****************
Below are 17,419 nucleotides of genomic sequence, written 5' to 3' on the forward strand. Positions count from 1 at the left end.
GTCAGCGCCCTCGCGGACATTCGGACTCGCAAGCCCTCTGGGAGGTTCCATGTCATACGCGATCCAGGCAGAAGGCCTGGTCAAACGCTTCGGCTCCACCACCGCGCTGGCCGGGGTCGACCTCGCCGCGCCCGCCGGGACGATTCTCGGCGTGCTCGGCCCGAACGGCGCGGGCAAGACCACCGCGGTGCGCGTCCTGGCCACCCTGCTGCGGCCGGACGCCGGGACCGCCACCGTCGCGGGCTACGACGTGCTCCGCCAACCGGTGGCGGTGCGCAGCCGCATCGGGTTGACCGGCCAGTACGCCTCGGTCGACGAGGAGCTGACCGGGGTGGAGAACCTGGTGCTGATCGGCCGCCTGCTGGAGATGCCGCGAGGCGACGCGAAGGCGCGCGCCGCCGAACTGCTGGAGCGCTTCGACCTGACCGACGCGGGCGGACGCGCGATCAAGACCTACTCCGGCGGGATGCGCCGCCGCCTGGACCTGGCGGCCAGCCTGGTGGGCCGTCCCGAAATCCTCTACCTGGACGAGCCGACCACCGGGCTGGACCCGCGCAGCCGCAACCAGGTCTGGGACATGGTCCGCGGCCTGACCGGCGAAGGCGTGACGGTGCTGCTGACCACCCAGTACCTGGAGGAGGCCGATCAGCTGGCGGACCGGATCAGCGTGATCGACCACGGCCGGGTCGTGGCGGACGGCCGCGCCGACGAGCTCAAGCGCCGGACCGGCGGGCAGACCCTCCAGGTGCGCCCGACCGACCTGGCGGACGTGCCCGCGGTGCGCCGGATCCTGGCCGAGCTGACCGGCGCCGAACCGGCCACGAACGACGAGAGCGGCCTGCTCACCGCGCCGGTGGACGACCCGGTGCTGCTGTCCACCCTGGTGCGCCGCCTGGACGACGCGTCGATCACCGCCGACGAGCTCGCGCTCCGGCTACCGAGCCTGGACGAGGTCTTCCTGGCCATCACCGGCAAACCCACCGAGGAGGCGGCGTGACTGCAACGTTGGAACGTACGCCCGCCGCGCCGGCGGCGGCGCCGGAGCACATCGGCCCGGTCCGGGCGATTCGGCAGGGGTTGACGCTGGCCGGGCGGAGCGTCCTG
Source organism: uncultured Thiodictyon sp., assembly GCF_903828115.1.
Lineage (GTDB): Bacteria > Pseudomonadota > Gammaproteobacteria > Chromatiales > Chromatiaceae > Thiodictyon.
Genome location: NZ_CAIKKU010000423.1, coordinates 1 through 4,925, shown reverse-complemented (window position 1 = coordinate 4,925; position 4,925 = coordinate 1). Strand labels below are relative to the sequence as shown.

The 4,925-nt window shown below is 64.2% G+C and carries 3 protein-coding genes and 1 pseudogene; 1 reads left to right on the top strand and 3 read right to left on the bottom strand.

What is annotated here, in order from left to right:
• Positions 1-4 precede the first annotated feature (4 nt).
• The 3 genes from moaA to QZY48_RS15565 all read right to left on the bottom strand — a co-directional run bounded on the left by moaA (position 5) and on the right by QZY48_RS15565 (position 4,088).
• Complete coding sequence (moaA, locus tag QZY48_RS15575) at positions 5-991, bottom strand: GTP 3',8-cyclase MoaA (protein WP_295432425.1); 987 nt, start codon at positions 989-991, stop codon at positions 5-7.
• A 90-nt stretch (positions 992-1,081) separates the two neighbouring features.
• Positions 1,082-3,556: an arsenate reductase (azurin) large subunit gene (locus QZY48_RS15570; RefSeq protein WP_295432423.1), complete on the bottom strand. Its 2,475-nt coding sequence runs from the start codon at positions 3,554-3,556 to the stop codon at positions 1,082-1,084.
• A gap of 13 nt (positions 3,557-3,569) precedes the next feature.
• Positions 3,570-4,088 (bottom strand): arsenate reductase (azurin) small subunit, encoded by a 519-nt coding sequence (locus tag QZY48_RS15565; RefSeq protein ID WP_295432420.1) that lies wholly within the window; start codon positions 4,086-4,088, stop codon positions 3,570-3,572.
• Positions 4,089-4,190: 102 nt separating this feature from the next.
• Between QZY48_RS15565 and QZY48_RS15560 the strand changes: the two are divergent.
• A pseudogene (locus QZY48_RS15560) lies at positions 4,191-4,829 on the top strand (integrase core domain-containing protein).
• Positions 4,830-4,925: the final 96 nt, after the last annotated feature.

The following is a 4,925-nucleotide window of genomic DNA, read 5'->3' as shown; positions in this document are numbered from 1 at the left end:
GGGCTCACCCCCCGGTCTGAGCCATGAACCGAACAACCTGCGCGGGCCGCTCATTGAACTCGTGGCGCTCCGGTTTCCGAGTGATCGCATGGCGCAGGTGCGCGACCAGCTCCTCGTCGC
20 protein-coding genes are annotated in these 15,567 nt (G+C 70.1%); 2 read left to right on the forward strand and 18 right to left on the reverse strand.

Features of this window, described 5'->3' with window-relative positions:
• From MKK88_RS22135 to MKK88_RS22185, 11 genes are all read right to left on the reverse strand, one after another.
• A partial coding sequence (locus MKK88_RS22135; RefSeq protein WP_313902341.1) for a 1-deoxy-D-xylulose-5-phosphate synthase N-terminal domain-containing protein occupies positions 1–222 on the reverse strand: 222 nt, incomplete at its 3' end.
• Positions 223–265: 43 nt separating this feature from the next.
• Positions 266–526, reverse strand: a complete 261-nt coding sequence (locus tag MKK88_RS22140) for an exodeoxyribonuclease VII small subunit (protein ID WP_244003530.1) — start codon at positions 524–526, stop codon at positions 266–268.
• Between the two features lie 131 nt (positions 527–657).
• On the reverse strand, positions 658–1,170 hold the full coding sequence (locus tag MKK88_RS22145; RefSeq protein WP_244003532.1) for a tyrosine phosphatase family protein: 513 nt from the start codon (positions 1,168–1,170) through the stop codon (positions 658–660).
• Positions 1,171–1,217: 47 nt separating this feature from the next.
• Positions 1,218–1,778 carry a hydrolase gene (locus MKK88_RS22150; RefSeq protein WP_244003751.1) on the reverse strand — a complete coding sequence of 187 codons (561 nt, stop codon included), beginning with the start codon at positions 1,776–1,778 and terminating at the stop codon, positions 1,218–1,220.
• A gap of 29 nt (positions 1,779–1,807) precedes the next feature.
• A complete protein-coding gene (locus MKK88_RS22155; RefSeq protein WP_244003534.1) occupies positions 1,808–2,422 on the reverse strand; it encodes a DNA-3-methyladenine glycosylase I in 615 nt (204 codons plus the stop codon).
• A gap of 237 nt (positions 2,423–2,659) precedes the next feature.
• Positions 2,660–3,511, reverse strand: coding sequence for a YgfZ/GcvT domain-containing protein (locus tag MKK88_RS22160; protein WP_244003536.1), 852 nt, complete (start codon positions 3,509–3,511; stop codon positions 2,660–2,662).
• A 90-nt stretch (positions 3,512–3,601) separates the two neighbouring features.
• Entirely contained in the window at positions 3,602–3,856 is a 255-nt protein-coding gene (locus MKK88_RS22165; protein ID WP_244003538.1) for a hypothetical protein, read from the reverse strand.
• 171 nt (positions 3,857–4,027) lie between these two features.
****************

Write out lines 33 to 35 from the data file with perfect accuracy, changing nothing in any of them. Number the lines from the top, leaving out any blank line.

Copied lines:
• A gap of 237 nt (positions 2,423–2,659) precedes the next feature.
• Positions 2,660–3,511, reverse strand: coding sequence for a YgfZ/GcvT domain-containing protein (locus tag MKK88_RS22160; protein WP_244003536.1), 852 nt, complete (start codon positions 3,509–3,511; stop codon positions 2,660–2,662).
• A 90-nt stretch (positions 3,512–3,601) separates the two neighbouring features.